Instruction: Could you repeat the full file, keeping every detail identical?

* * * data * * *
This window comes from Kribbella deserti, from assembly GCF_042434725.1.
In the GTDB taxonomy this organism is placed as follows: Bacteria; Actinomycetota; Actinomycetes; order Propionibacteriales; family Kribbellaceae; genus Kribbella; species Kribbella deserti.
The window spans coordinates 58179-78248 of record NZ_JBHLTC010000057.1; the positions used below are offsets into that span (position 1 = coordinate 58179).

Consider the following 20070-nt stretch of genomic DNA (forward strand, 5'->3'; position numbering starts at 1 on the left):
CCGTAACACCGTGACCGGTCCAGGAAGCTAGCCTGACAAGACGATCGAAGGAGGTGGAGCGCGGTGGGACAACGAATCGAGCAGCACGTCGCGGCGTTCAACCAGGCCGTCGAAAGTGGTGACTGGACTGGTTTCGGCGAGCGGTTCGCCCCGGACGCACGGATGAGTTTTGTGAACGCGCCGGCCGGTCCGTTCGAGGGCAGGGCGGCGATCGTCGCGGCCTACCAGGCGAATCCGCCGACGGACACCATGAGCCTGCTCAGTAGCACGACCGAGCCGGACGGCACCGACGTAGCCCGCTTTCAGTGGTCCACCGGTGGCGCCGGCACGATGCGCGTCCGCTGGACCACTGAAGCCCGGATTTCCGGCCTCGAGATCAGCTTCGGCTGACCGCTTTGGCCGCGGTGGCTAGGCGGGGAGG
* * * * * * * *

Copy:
This window comes from Kribbella deserti, from assembly GCF_042434725.1.
In the GTDB taxonomy this organism is placed as follows: Bacteria; Actinomycetota; Actinomycetes; order Propionibacteriales; family Kribbellaceae; genus Kribbella; species Kribbella deserti.
The window spans coordinates 58179-78248 of record NZ_JBHLTC010000057.1; the positions used below are offsets into that span (position 1 = coordinate 58179).

Consider the following 20070-nt stretch of genomic DNA (forward strand, 5'->3'; position numbering starts at 1 on the left):
CCGTAACACCGTGACCGGTCCAGGAAGCTAGCCTGACAAGACGATCGAAGGAGGTGGAGCGCGGTGGGACAACGAATCGAGCAGCACGTCGCGGCGTTCAACCAGGCCGTCGAAAGTGGTGACTGGACTGGTTTCGGCGAGCGGTTCGCCCCGGACGCACGGATGAGTTTTGTGAACGCGCCGGCCGGTCCGTTCGAGGGCAGGGCGGCGATCGTCGCGGCCTACCAGGCGAATCCGCCGACGGACACCATGAGCCTGCTCAGTAGCACGACCGAGCCGGACGGCACCGACGTAGCCCGCTTTCAGTGGTCCACCGGTGGCGCCGGCACGATGCGCGTCCGCTGGACCACTGAAGCCCGGATTTCCGGCCTCGAGATCAGCTTCGGCTGACCGCTTTGGCCGCGGTGGCTAGGCGGGGAGG